Abacus Health Solutions publishes diabetes management article in American Journal of Managed Care

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CRANSTON, R.I. — Abacus Health Solutions (Abacus), a pioneer in chronic health condition management, announces the publication of a new applied research article titled “Behavior-Based Diabetes Management:  Impact on Care, Hospitalizations, and Costs” in the American Journal of Managed Care, March 2021 edition.

Health care utilization enroll vs unenrolled participants of the Abacus Diabetes Care Rewards Program.

The study examines the impact of the Abacus Diabetes Care Rewards Program, a care management program used by employers nationally, on health outcomes, hospitalizations, and costs for diabetes populations.  The program utilizes principles of behavioral science and contingent incentives to drive completion of core diabetes care standards per the American Diabetes Association.  Participants who adhere to program activities are rewarded using a patented copayment waiver process for all diabetes medications and supplies.

The study used a retrospective observational cohort design to compare health care utilization and cost data between individuals who enrolled in the program and individuals who were eligible but not enrolled.  Nearly 14,000 individuals from 26 self-insured employers comprised the pool of enrolled and unenrolled study participants.  To be included in the study, members needed to have 24 months of continuous medical and pharmacy claims data within the Abacus data set.  Members were then matched using a propensity score matching technique between 2010 and 2017, resulting in a total study cohort of 3,318 with 1,659 in the enrolled group and 1,659 in the unenrolled group.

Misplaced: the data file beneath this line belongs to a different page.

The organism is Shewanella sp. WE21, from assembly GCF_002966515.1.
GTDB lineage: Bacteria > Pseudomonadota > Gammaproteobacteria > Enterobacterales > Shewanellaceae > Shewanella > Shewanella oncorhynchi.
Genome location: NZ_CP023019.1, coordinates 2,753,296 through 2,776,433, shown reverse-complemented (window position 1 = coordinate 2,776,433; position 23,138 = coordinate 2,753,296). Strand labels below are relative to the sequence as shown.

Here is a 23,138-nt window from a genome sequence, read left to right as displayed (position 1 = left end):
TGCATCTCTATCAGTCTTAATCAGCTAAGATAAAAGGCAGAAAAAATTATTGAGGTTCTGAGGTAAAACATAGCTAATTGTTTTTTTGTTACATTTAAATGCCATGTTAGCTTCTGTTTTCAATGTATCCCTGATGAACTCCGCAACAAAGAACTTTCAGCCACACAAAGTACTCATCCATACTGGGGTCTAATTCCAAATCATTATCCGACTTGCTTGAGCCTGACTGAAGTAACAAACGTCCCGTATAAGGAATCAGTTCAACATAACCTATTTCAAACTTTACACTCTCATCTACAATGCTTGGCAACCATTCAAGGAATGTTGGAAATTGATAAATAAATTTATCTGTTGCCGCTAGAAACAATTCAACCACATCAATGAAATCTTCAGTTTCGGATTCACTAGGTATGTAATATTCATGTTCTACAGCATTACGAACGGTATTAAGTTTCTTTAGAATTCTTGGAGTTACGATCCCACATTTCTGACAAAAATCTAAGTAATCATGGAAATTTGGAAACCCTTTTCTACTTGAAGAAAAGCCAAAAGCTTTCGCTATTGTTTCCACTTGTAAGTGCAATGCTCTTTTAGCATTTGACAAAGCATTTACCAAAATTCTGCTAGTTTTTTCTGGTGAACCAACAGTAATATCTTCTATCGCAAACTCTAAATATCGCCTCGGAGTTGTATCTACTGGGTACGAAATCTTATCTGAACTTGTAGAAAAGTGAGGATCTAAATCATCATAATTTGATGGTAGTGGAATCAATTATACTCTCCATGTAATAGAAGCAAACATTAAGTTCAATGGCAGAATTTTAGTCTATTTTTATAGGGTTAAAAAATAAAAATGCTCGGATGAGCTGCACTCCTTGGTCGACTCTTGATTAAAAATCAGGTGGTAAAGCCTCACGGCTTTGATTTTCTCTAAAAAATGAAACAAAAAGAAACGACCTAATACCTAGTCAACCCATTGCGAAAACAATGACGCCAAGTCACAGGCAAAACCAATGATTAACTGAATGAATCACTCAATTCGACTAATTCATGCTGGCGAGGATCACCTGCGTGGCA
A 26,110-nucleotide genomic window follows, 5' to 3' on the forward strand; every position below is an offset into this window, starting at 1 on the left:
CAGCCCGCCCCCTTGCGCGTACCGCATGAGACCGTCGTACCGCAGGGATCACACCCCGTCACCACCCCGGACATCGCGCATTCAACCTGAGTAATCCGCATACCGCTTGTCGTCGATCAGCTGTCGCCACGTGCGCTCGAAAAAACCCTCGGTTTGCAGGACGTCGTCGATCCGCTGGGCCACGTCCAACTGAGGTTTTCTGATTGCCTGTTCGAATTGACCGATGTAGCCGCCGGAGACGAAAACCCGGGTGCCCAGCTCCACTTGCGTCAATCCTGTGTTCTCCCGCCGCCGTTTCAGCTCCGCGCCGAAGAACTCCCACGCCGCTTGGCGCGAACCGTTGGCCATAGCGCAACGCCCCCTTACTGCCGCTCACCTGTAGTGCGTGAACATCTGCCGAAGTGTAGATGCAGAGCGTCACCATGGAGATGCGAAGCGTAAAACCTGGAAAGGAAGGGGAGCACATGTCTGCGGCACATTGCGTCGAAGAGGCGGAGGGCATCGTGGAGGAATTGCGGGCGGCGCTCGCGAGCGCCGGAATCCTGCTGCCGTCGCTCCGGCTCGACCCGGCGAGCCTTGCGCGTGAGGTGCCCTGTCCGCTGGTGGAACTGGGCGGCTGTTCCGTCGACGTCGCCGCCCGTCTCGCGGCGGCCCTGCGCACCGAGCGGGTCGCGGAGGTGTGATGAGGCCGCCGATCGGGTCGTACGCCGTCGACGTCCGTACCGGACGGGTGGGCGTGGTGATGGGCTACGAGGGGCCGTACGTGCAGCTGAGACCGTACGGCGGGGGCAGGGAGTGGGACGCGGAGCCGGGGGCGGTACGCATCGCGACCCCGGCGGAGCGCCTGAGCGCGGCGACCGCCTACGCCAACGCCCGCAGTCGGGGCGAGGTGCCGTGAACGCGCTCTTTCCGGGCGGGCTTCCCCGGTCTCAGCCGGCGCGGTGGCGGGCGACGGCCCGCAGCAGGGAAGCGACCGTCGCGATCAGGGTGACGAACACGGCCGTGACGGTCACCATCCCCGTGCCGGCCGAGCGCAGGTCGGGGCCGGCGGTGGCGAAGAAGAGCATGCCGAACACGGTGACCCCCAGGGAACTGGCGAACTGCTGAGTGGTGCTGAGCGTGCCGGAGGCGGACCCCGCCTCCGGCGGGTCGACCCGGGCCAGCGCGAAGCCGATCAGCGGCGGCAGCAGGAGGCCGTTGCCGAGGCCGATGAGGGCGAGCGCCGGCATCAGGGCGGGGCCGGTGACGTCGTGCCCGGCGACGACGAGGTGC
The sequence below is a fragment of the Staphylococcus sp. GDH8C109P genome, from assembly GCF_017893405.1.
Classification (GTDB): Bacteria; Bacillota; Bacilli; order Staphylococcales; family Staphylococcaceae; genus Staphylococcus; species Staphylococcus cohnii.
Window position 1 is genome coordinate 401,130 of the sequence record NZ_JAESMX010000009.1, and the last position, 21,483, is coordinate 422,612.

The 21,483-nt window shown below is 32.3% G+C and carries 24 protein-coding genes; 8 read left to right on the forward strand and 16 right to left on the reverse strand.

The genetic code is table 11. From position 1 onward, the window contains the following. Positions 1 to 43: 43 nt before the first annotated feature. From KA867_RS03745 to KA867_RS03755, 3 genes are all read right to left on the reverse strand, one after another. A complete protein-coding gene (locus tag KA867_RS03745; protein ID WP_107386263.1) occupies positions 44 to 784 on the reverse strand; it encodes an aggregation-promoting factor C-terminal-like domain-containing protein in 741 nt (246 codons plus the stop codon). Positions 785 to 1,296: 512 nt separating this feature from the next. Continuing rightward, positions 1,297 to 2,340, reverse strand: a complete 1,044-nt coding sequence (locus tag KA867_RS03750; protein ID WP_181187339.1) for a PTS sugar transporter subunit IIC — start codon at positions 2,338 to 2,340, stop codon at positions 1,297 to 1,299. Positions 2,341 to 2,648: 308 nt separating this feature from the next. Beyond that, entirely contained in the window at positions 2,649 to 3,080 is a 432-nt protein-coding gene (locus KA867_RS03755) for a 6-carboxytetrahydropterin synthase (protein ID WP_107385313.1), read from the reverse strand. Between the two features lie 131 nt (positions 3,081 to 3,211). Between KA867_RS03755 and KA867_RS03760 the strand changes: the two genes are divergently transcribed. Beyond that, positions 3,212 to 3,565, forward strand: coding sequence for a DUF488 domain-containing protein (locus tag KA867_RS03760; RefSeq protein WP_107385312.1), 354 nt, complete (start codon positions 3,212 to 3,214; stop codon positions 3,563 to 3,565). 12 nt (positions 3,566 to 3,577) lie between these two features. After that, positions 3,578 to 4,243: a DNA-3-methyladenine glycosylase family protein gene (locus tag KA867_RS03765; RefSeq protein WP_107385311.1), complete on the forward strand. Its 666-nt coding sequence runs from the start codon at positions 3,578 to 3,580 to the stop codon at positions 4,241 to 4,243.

On patient engagement and activation measures, the enrolled group showed greater adherence to diabetes related care metrics including a 32% greater adherence to semi-annual HbA1c testing, along with a 20% decrease in members with an HbA1c >9.  Enrolled members also had an 80% greater likelihood to continue with their medication regimen.

On utilization and cost measures, enrolled members had 38% lower all-cause hospital admissions and 34% fewer hospital days, which resulted in a 21% lower medical cost trend for the enrolled vs. unenrolled population.

“The study provides a business case for employers and health plans to promote patient engagement though the use of relevant and behavior-contingent incentives which lead to better health outcomes, reduced hospitalizations and lower costs,” said Michael Follick, Ph.D. Abacus CEO & Co-Founder.

The study provides support for Abacus’ hypothesis that by using behavioral contingent incentives to promote patient provider engagement, employers and health plans can reduce the rates of gaps in care, high-cost health care utilization and total medical costs.


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